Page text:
Yannis Stournaras: Openness to trade and economic growth

Speech by Mr Yannis Stournaras, Governor of the Bank of Greece, at the London Conference at Chatham House, London, 2 June 2015.

The views expressed in this speech are those of the speaker and not the view of the BIS.

Central bank speech  | 
08 June 2015
PDF version
 |  6 pages

The success and popular support for any government depends to a large extent on its ability to deliver economic prosperity. Yet tensions are rising between national interests that governments are elected to defend and economic integration that the global economy demands and which a successful economy requires.

1. Can governments sustain the past consensus that free-trade agreements and inward investment deliver economic growth in the aggregate even if they can exacerbate inequality in the short-term?

There are several benefits to international trade, including the ability to use comparative advantage, the removal of domestic monopoly positions and provision of competition for producers, and diffusion of innovation and know-how to domestic companies. Moreover, as recent economic history and the development of global value chains have shown, greater openness to trade is usually associated with faster economic growth. Furthermore, openness itself induces governments to adapt their policies and institutions to best international practices so that they become more export and business friendly. This facilitates inward FDI which can further boost growth prospects through various channels, i.e., by improving competition, innovation etc.

Of course, trade liberalization, outsourcing and the globalization trend observed in past decades might have widened inequality. Let me refer to two possible channels. First, if the biggest share of low-income workers is employed in low productivity firms that face tough import competition, then international trade could increase income inequality by lowering the relative earning of low-income workers. This can happen because growth may be concentrated in labor intensive sectors with low efficiency of labor and, consequently, low relative wages. Second, outsourcing usually implies the reallocation of low skill activities from high to low income countries. However, these activities are usually high skill in the context of the skill distribution of the low income country. Therefore, outsourcing can make labour demand more skill intensive in both rich and poor countries, leading to increasing income inequality.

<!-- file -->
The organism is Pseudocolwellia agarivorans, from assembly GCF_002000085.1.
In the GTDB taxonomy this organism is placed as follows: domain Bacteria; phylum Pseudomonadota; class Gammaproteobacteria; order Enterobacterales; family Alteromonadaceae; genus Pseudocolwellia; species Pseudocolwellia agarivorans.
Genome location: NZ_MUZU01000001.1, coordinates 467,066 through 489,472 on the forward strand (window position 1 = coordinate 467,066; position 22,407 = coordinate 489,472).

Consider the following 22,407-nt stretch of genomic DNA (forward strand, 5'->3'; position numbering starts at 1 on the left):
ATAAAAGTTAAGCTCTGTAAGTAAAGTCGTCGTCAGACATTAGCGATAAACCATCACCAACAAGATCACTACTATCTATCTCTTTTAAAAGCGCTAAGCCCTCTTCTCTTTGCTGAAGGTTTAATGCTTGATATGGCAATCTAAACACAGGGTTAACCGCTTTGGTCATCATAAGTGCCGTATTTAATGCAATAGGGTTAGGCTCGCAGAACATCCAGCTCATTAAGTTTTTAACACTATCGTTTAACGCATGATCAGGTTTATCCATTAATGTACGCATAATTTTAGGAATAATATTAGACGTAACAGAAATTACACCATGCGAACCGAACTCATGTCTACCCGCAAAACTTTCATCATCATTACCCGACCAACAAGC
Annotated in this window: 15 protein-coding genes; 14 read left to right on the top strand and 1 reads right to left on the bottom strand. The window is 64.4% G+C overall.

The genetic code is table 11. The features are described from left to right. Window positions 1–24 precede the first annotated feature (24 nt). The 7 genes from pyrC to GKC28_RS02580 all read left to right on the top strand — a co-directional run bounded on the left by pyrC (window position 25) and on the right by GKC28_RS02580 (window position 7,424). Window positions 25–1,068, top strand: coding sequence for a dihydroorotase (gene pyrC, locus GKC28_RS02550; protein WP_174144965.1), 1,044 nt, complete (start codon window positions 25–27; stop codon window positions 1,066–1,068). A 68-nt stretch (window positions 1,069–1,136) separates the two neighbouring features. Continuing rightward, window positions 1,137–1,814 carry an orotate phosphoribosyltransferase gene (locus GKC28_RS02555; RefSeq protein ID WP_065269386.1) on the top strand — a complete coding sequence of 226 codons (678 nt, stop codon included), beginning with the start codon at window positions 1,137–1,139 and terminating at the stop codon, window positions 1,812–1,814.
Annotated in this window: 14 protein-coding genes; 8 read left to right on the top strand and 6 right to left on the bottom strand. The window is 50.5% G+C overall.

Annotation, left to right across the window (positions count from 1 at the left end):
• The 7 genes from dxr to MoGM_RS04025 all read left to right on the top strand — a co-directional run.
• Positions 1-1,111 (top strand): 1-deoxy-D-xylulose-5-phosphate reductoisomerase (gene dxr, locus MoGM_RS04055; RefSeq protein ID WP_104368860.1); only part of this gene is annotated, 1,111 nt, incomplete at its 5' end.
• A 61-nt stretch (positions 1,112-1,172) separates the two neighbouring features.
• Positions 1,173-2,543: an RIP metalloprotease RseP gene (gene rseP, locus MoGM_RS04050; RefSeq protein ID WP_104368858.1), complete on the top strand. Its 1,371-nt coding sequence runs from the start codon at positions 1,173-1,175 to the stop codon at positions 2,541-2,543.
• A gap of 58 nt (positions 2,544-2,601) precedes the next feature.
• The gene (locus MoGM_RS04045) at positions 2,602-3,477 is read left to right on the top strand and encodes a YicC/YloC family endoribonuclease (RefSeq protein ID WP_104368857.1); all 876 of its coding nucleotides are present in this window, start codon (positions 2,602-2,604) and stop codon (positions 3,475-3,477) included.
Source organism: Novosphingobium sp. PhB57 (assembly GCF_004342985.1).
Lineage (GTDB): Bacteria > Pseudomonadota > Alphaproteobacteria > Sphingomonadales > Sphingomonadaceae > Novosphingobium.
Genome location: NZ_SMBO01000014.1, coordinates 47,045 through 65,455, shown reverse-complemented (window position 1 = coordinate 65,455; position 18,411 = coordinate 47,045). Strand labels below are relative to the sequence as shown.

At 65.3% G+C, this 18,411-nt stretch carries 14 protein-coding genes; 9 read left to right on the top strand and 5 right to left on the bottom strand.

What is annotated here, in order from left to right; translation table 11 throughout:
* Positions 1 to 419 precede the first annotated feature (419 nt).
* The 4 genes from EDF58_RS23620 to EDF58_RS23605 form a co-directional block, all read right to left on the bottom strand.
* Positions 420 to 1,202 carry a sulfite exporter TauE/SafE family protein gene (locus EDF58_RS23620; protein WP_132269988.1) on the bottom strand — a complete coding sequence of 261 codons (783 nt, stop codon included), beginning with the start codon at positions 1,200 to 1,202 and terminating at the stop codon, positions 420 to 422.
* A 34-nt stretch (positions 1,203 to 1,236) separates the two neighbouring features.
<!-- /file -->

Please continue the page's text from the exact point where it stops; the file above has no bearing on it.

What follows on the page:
Nevertheless, the growth dividend from the greater openness to trade can and should be used in a way that addresses income inequality and poverty. One such way is to promote policies that facilitate the accumulation of human capital, i.e. increase tertiary educational attainment, while another possible option is to consider targeted cash transfers to those in need.

On Greece

One of the goals of the reform program that is implemented in Greece since 2010, besides correcting fiscal imbalances, is the improvement in competitiveness, the re-orientation of economic activity towards exports of goods and services and the improvement in the institutional framework and business environment in order to attract FDI and to boost the long term prospects of the Greek economy.

Despite delays and mixed signals occasionally provided by domestic policy makers, there has been significant progress in terms of the export performance in recent years.

  • For example, nominal exports of goods and services increased by 29.4% in cumulative terms from 2009 to 2014 (while imports declined by 12.4%). This development reflects the significant rise in exports of goods (54% in nominal terms; 31% in real terms) which increased in line with our Euro Area peers, while the performance of services was rather sluggish (on account of global factors that affected the shipping sector until late 2013 and uncertainty that impacted tourism until mid-2012).
  • Net exports have been positively contributing to economic growth in the period 2010-2014 and are expected to continue so in the coming years.